Elisa: 52 posts

Elisa Gabbert's first brush with perfume greatness came in the form of a bottle of White Linen lotion from her grandmother. About 20 years later, she fell down the rabbit hole after reading Perfumes: The A to Z Guide cover to cover on a flight. Currently she lives in Denver and is the content marketing manager at a small software company based in Boston. She also writes poetry (with collections including The French Exit and The Self Unstable) and is a founding member of Denver Poets' Theater. You can also read her other writing at her blog, The French Exit.

Top 10 Summer Picnic Scents

Elisa takes us on a picnic with her selection of favorite summer perfumes.

When thinking about my seasonal favorites, I always create a kind of moodboard in my mind. This summer, the moodboard says PICNIC. I’m picturing a gingham tablecloth or a worn-in patchwork blanket thrown out on the grass, sunlight dappling through leaves, bare feet and painted toes. You can smell sunscreen and blooming linden trees, and, of course, the spread: rosé and sparkling wine, cheese and crackers, something fresh (might I suggest caprese skewers?), a giant bowl of fruit salad (my friend Sommer makes an amazing one with blueberries, watermelon, and halved cherries).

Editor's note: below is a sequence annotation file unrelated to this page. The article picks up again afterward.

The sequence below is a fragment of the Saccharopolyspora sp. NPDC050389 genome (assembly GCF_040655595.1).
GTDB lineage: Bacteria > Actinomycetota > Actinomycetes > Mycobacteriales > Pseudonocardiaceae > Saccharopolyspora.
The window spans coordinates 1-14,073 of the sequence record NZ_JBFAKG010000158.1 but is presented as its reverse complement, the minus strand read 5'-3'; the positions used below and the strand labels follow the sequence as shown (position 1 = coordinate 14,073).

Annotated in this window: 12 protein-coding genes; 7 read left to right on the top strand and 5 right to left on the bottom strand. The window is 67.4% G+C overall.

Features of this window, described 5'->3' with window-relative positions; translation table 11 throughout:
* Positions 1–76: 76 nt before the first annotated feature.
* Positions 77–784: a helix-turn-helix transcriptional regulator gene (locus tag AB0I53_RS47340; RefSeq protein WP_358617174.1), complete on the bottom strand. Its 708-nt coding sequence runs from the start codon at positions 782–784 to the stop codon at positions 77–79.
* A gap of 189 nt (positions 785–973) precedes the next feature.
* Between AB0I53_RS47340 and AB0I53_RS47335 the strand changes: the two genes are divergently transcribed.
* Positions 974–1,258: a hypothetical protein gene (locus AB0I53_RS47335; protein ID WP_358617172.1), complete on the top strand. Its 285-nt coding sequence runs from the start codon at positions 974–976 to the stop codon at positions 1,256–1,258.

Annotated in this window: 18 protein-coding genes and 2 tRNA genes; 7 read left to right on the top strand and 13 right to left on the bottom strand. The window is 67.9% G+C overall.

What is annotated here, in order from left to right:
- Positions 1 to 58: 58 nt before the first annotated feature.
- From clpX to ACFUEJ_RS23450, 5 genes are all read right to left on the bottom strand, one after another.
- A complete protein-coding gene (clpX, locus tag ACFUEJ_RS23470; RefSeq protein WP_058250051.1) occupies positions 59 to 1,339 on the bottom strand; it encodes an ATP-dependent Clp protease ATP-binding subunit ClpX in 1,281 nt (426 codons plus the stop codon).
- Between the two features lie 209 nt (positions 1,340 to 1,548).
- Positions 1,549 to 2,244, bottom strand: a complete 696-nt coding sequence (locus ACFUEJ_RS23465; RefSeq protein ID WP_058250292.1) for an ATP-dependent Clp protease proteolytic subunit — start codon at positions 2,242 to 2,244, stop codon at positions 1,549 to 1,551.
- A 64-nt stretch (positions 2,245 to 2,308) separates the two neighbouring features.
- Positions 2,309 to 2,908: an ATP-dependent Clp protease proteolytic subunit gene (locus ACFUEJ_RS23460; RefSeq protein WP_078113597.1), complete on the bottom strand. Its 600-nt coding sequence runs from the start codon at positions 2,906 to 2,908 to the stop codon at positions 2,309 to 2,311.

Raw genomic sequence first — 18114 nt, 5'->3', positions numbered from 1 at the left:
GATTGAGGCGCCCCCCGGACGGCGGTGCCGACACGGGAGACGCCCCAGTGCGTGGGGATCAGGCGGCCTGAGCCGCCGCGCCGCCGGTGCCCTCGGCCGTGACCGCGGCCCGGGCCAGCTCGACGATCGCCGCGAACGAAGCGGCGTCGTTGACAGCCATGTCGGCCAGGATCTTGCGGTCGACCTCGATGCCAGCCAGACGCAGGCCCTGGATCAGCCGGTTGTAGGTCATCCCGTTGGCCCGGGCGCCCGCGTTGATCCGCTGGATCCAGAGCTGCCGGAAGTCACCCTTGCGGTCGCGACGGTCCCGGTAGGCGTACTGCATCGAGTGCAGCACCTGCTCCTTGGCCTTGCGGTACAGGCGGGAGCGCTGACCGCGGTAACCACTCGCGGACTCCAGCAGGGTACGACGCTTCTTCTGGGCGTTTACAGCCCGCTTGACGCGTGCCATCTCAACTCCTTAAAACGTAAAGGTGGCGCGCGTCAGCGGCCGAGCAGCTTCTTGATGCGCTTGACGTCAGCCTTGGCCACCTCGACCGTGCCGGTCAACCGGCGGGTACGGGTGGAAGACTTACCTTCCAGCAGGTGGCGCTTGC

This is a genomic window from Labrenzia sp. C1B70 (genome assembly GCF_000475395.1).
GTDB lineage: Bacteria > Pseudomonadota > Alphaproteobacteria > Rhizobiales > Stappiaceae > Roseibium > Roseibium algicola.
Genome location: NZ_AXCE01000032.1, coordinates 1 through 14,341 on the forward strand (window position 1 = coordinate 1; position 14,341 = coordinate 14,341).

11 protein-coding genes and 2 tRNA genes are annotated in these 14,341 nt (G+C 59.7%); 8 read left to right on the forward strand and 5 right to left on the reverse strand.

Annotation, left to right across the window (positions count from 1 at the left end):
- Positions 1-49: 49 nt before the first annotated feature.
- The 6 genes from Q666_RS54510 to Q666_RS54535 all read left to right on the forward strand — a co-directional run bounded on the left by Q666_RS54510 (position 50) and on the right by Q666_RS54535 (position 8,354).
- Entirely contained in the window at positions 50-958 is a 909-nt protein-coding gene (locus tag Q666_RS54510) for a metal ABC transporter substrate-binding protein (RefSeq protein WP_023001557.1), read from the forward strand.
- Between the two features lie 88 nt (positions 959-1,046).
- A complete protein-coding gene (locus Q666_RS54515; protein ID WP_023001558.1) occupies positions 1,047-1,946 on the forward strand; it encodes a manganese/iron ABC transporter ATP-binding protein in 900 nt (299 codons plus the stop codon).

Here are some summer favorites to match my picnic mood.

Demeter Tomato

What is there to say about Demeter Tomato, except that it smells exactly like tomato vines? Just smelling it seems to conjure up actual heat, like you’re standing in a sunny garden. In truth I almost never wear it, but I often spray it into the air, especially in my kitchen, to build summery picnic ambiance.

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The Shifting Contexts of Perfume

Could other factors, apart from the aroma itself, influence our perception of perfume? Yes, of course, and this is not limited to fragrance. Elisa explores the topic.

A few years ago, I went to a nearby wine shop to stock up for a weekend in the mountains with some old college friends. A representative from a local winery intercepted me in the red blends aisle and implored me to try a bottle of his family’s wine. Colorado is not known for its vineyards, but I went along in the spirit of adventure, bonhomie, and perhaps a touch of pity.

When we got to the mountains, I warned my friends (occasional wine snobs) that I couldn’t vouch for the quality of the local wine. Since we were all sure it would be bad, we saved it until the end of dinner, a couple of bottles in. When we finally opened and tasted it, we were blown away—it was utterly unusual, with the complexity and creaminess of a good Bordeaux but some additional, unplaceable quirk that made it compulsively drinkable. I was sad when it was gone.

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Thierry Mugler Angel Muse : Perfume Review

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Elisa on the Angel tribe and Angel Muse.

To my mind, the original Thierry Mugler Angel is pretty much unimproveable. Nevertheless, I enjoy almost all of its many flankers and spin-offs too. It’s like one of those great songs whose greatness is preserved in multiple cover versions. (“Wild Horses” and “Landslide” spring to mind.)